So far he’s earned a B from me on that. I suspect, however, that he has rushed into the arms of the GOP establishment and his Democratic advisers. And they love mass immigration– so I expect him to betray his voters on this issue in the coming months.

    Then I will be cheering on the impeachment crowd as loudly as any fevered, spittle flecked Leftist.

  16. Ann, you are usually so smart. What’s up with this freak out? This was a non-involved strike as could possibly be. It was as much a message to China, N. Korea, Russia and Iran as anything. Wait to see what happens before you give up on Trump. It is MSN which gets hysterical and starts projecting. Not usually you. If and when Trump actually puts us into Syria, you can freak out then, and I will join you. Was your support which seemed so ardent really as shallow as this.

  17. No agony here,she’s absolutely right,he’s abandoned his “America first” platform for the neoconpoop strategy “Israel First”.

  18. I like Ms. Coulter (‘In Trump We Trust’ is going to be a book that people will look back on to understand the Trump Phenomenon). However, I do think that almost every Trump supporter (and detractor) are reading the tea leaves *way* too soon and reacting *way* to strongly to what they *think* they are seeing there. It’s been just a little over *3 months*. At the very least (barring exceptional circumstances), there will be (at least) *4 years* of President Trump. With various forces arrayed against his candidacy and Administration, there are few historical precedents to use to understand what *exactly* we are observing in its *entirety*. Some of the President’s appointees may be a matter of expedience due to the fact that the Republican Establishment as well as the think-tank/academic communities are unlikely to sources for personnel. Some of these appointees may be a disappointment, others not. If Bannon or Conway are ‘forced’ out, then I’ll start to worry. Alot.

  19. “…if Trump were such a superficial person, would it not have been easier to run as a Democrat?”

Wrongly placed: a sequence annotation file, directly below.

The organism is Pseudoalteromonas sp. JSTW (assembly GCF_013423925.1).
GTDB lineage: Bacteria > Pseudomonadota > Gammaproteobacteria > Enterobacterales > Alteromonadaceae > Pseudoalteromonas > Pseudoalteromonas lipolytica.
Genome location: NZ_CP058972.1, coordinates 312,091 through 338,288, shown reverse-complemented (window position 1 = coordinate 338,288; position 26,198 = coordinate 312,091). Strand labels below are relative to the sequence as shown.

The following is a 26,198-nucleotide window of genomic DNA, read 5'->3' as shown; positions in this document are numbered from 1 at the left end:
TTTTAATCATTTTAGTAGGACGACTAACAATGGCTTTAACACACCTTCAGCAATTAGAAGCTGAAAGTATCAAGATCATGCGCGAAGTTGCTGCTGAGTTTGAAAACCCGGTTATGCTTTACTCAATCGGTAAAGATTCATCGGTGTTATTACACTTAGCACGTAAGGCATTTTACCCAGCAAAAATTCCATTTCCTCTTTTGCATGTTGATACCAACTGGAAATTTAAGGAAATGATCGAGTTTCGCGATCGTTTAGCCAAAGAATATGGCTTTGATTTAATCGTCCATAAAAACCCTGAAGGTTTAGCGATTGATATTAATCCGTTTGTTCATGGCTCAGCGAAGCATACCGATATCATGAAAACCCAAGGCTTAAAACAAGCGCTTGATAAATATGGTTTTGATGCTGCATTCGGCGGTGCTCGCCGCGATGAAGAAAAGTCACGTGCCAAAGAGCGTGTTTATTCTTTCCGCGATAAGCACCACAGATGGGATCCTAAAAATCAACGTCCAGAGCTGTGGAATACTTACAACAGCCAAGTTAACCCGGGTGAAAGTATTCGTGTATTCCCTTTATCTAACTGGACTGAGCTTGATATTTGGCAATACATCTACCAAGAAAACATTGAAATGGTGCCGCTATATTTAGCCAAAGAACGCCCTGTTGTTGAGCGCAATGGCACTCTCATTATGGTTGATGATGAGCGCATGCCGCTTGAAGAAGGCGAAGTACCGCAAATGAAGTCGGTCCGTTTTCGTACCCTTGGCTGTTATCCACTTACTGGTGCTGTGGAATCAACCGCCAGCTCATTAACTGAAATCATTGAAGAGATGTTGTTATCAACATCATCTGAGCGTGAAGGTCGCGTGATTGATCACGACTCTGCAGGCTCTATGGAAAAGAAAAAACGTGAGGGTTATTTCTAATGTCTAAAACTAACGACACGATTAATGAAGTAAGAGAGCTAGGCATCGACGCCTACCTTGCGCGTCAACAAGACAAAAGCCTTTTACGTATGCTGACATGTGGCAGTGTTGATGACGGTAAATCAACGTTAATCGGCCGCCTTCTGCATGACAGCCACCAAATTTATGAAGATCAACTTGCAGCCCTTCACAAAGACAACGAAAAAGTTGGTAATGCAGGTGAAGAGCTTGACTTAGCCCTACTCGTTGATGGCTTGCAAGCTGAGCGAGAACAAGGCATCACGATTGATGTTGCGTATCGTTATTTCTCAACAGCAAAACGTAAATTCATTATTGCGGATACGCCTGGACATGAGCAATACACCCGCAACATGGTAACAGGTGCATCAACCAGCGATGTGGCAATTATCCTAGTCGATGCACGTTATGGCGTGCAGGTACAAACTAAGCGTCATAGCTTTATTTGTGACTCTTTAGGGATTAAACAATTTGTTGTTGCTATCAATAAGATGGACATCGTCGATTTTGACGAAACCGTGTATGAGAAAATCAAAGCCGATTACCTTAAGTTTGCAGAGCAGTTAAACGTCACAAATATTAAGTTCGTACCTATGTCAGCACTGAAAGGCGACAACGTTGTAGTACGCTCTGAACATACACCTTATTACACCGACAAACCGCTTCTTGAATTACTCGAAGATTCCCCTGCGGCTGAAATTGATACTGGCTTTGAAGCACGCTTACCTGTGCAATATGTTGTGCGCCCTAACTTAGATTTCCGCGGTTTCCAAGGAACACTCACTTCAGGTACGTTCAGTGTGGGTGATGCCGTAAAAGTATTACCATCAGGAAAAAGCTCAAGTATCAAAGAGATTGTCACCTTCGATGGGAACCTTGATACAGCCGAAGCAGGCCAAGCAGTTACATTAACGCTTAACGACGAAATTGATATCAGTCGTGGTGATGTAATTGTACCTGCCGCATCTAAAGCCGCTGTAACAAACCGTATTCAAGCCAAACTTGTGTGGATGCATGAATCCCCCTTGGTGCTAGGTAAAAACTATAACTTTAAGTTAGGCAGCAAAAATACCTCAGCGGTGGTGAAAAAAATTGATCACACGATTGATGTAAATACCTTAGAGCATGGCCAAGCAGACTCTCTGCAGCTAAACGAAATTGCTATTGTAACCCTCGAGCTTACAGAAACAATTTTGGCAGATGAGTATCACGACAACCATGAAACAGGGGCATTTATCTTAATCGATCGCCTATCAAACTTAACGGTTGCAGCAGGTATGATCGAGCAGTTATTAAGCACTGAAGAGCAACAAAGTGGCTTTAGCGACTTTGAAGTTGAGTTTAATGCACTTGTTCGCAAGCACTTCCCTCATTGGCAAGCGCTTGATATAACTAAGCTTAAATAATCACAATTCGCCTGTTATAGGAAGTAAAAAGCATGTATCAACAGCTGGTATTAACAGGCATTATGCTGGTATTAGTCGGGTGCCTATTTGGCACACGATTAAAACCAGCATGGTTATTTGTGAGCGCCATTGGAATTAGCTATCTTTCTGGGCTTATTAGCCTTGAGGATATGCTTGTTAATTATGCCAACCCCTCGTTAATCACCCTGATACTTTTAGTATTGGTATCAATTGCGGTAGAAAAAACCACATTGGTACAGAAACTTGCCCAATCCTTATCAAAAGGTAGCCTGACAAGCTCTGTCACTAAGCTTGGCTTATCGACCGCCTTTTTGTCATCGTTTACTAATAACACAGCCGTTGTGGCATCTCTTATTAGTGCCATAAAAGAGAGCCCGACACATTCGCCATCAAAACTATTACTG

Trump undoubtedly saw that the Red Queen had the Marxist Party nomination sewed up, and correctly gauged that it would be much easier to win with a mere plurality in the GOP primary, where, as is their custom, approx. several hundred RINOs and conservatives were splitting the vote. So then life-long NY liberal Democrat stole the life-long conservative positions of Ted Cruz, and the Democrat media gave him a couple billion in free PR to help make his dishonest and sleazy character assassination of Cruz and his family stick. Meanwhile, that same media ignored Cruz except for repeating Trump’s hourly “lyin’ Ted the Canadian” smears and as always, picked our candidate for us..

    Even, hardly a Republican site, estimated that in a two-way race, Cruz trounces Trump in delegate votes and state wins. A brilliant debater, he would have crushed Hillary in all three debates, too. Yet as vulnerable as she was, Trump bumbled and stammered his way to ties in the debates, and just barely pulled out a win in November.

    Instead of a brilliant, principled Constitutional expert who would have had a well-thought out plan of attack long before the inauguration and hit the ground running, we got Trump, who is bumbling and stumbling and now even tacking left.

  20. Great article. I love Ann as well, but sometimes she (and Laura Ingraham) get a little too persnickety…

  21. The Iranian/Syrian/Hezbollah/Shiite Islamofascists hate the US and the ISIS/Al Qaeda/Saudi & Emirate Islamofascists and vice versa. The US should let the two opposed groups of Islamofascists kill one another. More elimination of Shiite Islamofascists is a good thing. More elimination of Sunni Islamofascists is a good thing. Let them kill each other. It may make sense to sell weapons to both sides so they can kill each other even more efficiently. Only when they extinct each other will peace and prosperity have any chance to develop in the region. I support Trump in general but it was a mistake to waste any effort supporting either side in the dispute and Coulter is right that it is a worrisome sign that Trump, who seemed to have escaped the stupidity of the NeoCon positions is not getting sucked in.

  22. You guys have got to get this “moving comment box” thing rectified. In case you aren’t seeing on your end, it’s the “Related Posts” section with scrolling stories of different heights.

  23. It was proven Dan. Before they had the chance to ID it marker, they had front-row seats to the whole event through the magic of radar and videotape. As for the article; 100% spot-on. I have an unhealthy love for Ann but I am perplexed at her inability to understand the man who she pulled the lever for. This action was absolutely 100% compatible with his well-advertised comittment to Make America Great Again